Several years ago I wrote a 6-week study on The Lord's Prayer.
I wish I could say that it was divinely inspired.
That I felt a particular calling to write this particular study at that particular time to the specific group of women I taught that spring.
The truth, however, is that I was more inspired by the practical demands of the situation than the Holy Spirit of the Lord who ordained the whole thing anyway.
The last-minute coming together of details had me on the edge of my seat.
There are times when the Lord works in the least convenient way possible, demanding that we drop everything and make a complete about-face to follow Him in a particular situation.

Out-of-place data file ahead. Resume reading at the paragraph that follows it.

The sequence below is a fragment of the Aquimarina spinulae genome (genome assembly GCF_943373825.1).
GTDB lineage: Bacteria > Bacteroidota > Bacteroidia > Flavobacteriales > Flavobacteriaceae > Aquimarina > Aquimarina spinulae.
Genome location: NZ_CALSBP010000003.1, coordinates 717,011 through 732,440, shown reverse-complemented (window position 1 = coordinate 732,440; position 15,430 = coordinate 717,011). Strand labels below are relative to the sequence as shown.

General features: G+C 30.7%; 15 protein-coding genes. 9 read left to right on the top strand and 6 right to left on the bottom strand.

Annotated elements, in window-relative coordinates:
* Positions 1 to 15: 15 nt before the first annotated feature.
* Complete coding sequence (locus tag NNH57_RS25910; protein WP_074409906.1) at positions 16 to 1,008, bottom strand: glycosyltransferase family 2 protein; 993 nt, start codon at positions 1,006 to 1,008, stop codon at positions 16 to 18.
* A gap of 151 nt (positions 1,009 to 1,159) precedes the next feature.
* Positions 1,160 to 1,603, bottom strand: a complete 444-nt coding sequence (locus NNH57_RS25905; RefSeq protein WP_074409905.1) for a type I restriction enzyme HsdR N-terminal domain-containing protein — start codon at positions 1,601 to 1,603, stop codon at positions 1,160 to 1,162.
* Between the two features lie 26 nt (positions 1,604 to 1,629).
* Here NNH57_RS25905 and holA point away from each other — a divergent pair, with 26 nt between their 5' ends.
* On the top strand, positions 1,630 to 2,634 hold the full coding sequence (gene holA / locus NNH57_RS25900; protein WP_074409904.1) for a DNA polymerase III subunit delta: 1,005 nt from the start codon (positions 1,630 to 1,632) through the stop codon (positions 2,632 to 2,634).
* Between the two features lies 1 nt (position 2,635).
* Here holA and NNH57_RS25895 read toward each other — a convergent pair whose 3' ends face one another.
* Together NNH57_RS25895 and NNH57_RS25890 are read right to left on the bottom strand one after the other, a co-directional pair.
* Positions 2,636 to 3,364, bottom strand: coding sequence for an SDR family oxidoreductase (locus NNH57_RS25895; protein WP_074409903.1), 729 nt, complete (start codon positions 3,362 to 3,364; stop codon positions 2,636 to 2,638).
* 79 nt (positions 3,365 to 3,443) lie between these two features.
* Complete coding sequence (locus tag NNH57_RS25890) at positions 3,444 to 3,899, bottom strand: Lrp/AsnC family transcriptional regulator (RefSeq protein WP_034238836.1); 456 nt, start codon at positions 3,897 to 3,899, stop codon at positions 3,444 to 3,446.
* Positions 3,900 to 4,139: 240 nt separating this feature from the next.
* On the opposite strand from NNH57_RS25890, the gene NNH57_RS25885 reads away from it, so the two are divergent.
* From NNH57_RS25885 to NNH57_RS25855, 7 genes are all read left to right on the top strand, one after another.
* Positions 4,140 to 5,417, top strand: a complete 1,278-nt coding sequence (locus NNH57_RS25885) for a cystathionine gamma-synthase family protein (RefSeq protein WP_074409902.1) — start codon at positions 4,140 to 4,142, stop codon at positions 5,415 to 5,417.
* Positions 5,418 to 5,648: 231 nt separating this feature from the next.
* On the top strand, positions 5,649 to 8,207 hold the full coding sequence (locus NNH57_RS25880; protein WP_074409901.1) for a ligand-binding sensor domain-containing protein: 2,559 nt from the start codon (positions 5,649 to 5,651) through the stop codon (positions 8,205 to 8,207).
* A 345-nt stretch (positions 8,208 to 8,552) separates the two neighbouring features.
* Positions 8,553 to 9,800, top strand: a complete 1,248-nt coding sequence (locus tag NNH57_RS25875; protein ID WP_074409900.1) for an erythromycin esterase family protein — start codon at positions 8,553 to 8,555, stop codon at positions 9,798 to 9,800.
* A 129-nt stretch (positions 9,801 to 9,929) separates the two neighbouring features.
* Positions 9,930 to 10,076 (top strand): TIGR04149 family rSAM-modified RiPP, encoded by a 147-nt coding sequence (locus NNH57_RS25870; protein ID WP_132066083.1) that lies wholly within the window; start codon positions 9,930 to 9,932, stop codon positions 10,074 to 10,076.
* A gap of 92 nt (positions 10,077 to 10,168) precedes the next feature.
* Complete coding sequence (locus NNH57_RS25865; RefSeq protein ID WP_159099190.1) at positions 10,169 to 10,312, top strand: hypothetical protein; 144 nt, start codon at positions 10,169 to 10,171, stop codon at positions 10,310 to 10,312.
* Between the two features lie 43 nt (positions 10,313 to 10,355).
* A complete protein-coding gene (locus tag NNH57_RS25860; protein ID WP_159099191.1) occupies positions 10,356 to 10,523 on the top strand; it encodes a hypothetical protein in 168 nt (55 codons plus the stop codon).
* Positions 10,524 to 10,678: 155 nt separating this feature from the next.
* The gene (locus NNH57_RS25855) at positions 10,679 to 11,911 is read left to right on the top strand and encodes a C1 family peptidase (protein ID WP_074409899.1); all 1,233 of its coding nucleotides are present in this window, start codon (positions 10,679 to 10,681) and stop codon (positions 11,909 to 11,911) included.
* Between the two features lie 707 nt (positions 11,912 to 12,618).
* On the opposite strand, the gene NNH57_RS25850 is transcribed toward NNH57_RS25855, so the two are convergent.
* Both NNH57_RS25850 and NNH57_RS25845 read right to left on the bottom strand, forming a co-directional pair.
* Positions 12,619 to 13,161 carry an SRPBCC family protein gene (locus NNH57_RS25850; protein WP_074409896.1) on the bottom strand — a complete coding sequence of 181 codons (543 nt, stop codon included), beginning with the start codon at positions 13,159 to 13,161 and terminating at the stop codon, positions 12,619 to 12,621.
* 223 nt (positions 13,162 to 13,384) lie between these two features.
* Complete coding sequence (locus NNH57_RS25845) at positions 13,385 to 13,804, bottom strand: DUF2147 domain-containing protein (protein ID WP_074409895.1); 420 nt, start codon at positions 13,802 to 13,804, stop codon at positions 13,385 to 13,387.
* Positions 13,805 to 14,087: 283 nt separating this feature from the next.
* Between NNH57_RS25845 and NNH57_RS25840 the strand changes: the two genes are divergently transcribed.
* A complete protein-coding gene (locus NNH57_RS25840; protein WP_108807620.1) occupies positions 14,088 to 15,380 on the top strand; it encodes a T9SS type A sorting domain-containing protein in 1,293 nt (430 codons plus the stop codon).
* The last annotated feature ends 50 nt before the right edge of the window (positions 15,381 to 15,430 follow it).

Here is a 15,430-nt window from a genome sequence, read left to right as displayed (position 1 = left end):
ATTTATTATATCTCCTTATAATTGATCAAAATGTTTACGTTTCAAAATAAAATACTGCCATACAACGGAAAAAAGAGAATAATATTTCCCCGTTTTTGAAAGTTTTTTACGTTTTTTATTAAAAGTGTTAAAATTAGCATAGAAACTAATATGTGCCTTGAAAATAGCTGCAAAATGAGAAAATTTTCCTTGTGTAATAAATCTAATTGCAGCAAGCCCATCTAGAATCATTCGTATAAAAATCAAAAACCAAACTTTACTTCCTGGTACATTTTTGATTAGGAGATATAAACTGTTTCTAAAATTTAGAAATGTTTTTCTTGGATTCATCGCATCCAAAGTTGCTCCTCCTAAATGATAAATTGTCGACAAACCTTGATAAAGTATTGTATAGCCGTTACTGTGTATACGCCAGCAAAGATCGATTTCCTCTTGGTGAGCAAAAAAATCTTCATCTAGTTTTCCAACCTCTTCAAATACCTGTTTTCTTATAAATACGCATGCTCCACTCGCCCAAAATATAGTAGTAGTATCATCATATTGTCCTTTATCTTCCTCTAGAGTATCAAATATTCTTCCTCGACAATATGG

Fortunately for me, He can also be quite sympathetic to the many practicalities of our everyday lives and graciously meet us even when we're flying by the seat of our pants.
I'm grateful for His ability to work His way into even our least inspired choices. The truth is I chose to write the study on The Lord's Prayer not because I was particularly interested in it, (sounds horrible, I know) but because it was...short.
And I was in a time crunch.
I needed a segment of Scripture that I could grab hold of, completely unravel, write a full 6-week study on, and brilliantly teach--and I needed it quickly. At a mere 5 verses long, The Lord's Prayer fit the bill.
I was confident that no matter how theologically deep the prayer might be, I could study, write, and teach the heck out of those 5 little verses, even given the limited amount of time I had to get the thing done. (I'm still learning the distinction between hubris and humility as you might have gathered.)